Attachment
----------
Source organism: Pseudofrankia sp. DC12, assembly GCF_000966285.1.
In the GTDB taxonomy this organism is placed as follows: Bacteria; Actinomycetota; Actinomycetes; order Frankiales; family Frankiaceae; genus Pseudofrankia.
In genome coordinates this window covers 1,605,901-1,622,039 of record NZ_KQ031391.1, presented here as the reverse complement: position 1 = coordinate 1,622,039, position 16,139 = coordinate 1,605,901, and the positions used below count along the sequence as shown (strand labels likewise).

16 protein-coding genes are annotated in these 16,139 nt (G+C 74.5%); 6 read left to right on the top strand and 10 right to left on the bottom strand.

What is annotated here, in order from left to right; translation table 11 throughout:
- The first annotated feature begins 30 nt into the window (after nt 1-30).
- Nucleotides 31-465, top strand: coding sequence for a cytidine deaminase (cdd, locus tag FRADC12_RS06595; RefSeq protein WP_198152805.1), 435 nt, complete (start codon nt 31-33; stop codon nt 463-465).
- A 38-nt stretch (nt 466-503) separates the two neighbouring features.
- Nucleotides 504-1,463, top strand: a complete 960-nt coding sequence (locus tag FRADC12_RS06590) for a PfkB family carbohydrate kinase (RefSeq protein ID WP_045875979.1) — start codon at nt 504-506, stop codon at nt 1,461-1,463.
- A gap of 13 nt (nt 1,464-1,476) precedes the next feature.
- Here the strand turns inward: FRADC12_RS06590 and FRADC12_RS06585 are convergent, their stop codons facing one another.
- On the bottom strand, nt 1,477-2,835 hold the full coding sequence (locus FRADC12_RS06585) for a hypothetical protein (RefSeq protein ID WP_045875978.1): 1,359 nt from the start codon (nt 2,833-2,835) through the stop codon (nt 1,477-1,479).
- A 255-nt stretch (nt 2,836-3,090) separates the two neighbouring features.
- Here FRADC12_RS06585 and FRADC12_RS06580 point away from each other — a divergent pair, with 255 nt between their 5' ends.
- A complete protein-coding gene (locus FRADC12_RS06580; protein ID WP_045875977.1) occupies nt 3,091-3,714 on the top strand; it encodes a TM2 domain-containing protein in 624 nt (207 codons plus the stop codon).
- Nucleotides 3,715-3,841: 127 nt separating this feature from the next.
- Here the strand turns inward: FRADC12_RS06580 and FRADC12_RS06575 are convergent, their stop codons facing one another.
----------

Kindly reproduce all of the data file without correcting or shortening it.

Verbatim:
Source organism: Pseudofrankia sp. DC12, assembly GCF_000966285.1.
In the GTDB taxonomy this organism is placed as follows: Bacteria; Actinomycetota; Actinomycetes; order Frankiales; family Frankiaceae; genus Pseudofrankia.
In genome coordinates this window covers 1,605,901-1,622,039 of record NZ_KQ031391.1, presented here as the reverse complement: position 1 = coordinate 1,622,039, position 16,139 = coordinate 1,605,901, and the positions used below count along the sequence as shown (strand labels likewise).

16 protein-coding genes are annotated in these 16,139 nt (G+C 74.5%); 6 read left to right on the top strand and 10 right to left on the bottom strand.

What is annotated here, in order from left to right; translation table 11 throughout:
- The first annotated feature begins 30 nt into the window (after nt 1-30).
- Nucleotides 31-465, top strand: coding sequence for a cytidine deaminase (cdd, locus tag FRADC12_RS06595; RefSeq protein WP_198152805.1), 435 nt, complete (start codon nt 31-33; stop codon nt 463-465).
- A 38-nt stretch (nt 466-503) separates the two neighbouring features.
- Nucleotides 504-1,463, top strand: a complete 960-nt coding sequence (locus tag FRADC12_RS06590) for a PfkB family carbohydrate kinase (RefSeq protein ID WP_045875979.1) — start codon at nt 504-506, stop codon at nt 1,461-1,463.
- A gap of 13 nt (nt 1,464-1,476) precedes the next feature.
- Here the strand turns inward: FRADC12_RS06590 and FRADC12_RS06585 are convergent, their stop codons facing one another.
- On the bottom strand, nt 1,477-2,835 hold the full coding sequence (locus FRADC12_RS06585) for a hypothetical protein (RefSeq protein ID WP_045875978.1): 1,359 nt from the start codon (nt 2,833-2,835) through the stop codon (nt 1,477-1,479).
- A 255-nt stretch (nt 2,836-3,090) separates the two neighbouring features.
- Here FRADC12_RS06585 and FRADC12_RS06580 point away from each other — a divergent pair, with 255 nt between their 5' ends.
- A complete protein-coding gene (locus FRADC12_RS06580; protein ID WP_045875977.1) occupies nt 3,091-3,714 on the top strand; it encodes a TM2 domain-containing protein in 624 nt (207 codons plus the stop codon).
- Nucleotides 3,715-3,841: 127 nt separating this feature from the next.
- Here the strand turns inward: FRADC12_RS06580 and FRADC12_RS06575 are convergent, their stop codons facing one another.